4 common instructional design mistakes

Earlier this week I delivered a webinar as part of Sukh Pabial’s Modern Learner Leader (#MLLeader) programme, but ran out of time while discussing common instructional design mistakes. This blog post is an attempt to make up for my rushed ending, with links throughout to further reading.

1. Learning outcomes up front

I’ll open with my most controversial point. Learning outcomes have been a mainstay of elearning courses for years. How else do people know what they’re going to learn?

The problems are that they immediately signal that we’ll be doing the ‘same old elearning’; they’re a boring start to any learning experiences; and they’re presumptuous — the learner might have their own outcomes.

Don’t get me wrong: as an instructional designer, you probably have things that you want your learners to learn or, better yet, business outcomes that you want your learners to deliver. These are great behind the scenes, but is it necessary for learners to know them?

A final point here: context is important. David Ausubel writes about advance organisers, whereby you would start a course on frogs, salamanders and caecilians by introducing the important relationship: these are all amphibians. Learning outcomes can do the same, but there are more exciting ways to do so.

2. Too much information

If you plan to deliver a course on a particular policy or piece of legislation, you’re going to end up with a lot of information delivery. Is this the most effective use of learning time? Why not provide a link to the policy, and then use your time to focus on the behaviours you want to see in the workplace?

Cathy Moore’s action mapping technique is a great way to avoid this. Start with the outcome you want to achieve, identify what learners need to do to achieve that outcome, then design realistic practice activities to give learners an opportunity to develop their skills. If they need to identify when a data protection breach has occurred, include a scenario where they have to make a judgement: not a multiple-choice quiz on data protection legislation.

3. Too difficult/too easy

People learn best when they’re stretched, but not too far. This is referred to as the zone of proximal development or, in more friendly language, ‘desirable difficulty’.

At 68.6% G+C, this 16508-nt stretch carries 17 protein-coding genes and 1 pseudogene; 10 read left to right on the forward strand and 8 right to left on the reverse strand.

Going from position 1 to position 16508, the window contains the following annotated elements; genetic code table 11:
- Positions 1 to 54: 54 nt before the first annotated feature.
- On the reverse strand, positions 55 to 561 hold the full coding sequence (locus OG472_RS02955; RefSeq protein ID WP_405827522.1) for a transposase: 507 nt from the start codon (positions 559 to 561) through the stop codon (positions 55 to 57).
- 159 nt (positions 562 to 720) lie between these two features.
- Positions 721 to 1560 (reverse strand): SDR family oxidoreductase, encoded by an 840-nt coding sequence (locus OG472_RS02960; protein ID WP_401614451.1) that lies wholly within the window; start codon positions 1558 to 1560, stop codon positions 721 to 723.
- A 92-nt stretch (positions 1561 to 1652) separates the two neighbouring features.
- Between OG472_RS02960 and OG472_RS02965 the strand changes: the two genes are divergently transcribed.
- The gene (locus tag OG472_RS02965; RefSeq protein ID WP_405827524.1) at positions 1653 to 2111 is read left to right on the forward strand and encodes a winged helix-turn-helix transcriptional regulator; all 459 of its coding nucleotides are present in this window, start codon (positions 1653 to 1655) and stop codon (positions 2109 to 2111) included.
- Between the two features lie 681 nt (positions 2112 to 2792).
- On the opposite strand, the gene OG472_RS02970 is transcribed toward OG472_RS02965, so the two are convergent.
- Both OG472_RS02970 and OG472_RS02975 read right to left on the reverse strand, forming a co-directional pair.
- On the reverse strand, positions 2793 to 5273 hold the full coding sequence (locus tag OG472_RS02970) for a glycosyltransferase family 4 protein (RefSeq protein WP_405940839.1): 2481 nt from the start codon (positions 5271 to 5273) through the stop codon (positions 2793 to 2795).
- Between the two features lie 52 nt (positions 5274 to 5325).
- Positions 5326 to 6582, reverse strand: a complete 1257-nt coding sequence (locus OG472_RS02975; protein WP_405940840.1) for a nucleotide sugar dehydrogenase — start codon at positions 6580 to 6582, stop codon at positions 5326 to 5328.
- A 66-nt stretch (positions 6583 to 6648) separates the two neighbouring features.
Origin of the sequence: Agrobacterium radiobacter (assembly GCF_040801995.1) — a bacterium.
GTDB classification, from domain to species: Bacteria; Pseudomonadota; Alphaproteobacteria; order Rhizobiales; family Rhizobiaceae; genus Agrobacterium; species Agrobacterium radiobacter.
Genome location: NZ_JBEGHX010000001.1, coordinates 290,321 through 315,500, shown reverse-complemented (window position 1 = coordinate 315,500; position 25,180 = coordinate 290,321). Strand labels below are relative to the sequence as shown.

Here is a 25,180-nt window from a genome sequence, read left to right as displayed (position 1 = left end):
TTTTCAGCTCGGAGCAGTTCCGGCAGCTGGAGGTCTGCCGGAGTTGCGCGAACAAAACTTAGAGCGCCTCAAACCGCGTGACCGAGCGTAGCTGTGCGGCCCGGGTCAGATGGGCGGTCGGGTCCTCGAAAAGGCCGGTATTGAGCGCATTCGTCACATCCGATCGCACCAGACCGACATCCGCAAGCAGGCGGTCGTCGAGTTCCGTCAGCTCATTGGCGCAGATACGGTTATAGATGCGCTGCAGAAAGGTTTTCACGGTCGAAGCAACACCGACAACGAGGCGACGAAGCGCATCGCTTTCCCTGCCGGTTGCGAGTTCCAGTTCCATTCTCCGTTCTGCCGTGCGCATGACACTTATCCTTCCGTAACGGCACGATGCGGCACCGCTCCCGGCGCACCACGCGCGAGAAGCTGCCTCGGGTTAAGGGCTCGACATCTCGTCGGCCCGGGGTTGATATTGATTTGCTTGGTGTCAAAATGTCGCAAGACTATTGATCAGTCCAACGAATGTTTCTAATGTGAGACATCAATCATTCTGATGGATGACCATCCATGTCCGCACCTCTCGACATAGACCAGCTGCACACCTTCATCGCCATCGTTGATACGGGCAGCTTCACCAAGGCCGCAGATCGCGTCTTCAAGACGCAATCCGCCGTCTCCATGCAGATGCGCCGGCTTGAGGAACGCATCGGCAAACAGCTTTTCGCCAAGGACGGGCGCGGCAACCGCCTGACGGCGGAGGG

If a learner can sail through a course without thinking — or pass the assessment without looking at the course materials — it’s probably too easy. It’s worth testing this with a pilot group.

If you go to the other extreme, and make a course impossibly difficult, learners are likely to become frustrated and lose interest.

A fun way to get used to pitching difficulty level is to look at video games. Sonic the Hedgehog and Tiny Soldiers are both available from Apple App Store. Give them a go and notice how the levels become increasingly challenging until you reach a ‘boss’ — then have a slight reduction in difficulty at the start of the next level. This dip in difficulty gives your users an opportunity to rest.

4. Same content for novices and experts

We’re often asked to create courses for everyone, whether they’ve been performing a task for one week or ten years. This is a cost effective way to deliver learning to a wide audience, but how do you allow ‘desirable difficulty’?

One way is to include supports, or ‘scaffolding devices’, that are unobtrusive but are clearly sign posted. For example, you might have a scenario question with a ‘Help!’ button. An expert can answer the scenario question easily enough, while a novice has support if they are completely flummoxed.

Another technique is to provide definitions of new terminology. An expert won’t need them, but a novice can see them on mouseover.

These are just some of the common mistakes I see in instructional design — particularly in the creation of courses. If you want to ask any questions (or want to tell me that I’m wrong!), you can get in touch on Twitter @RossGarnerGP.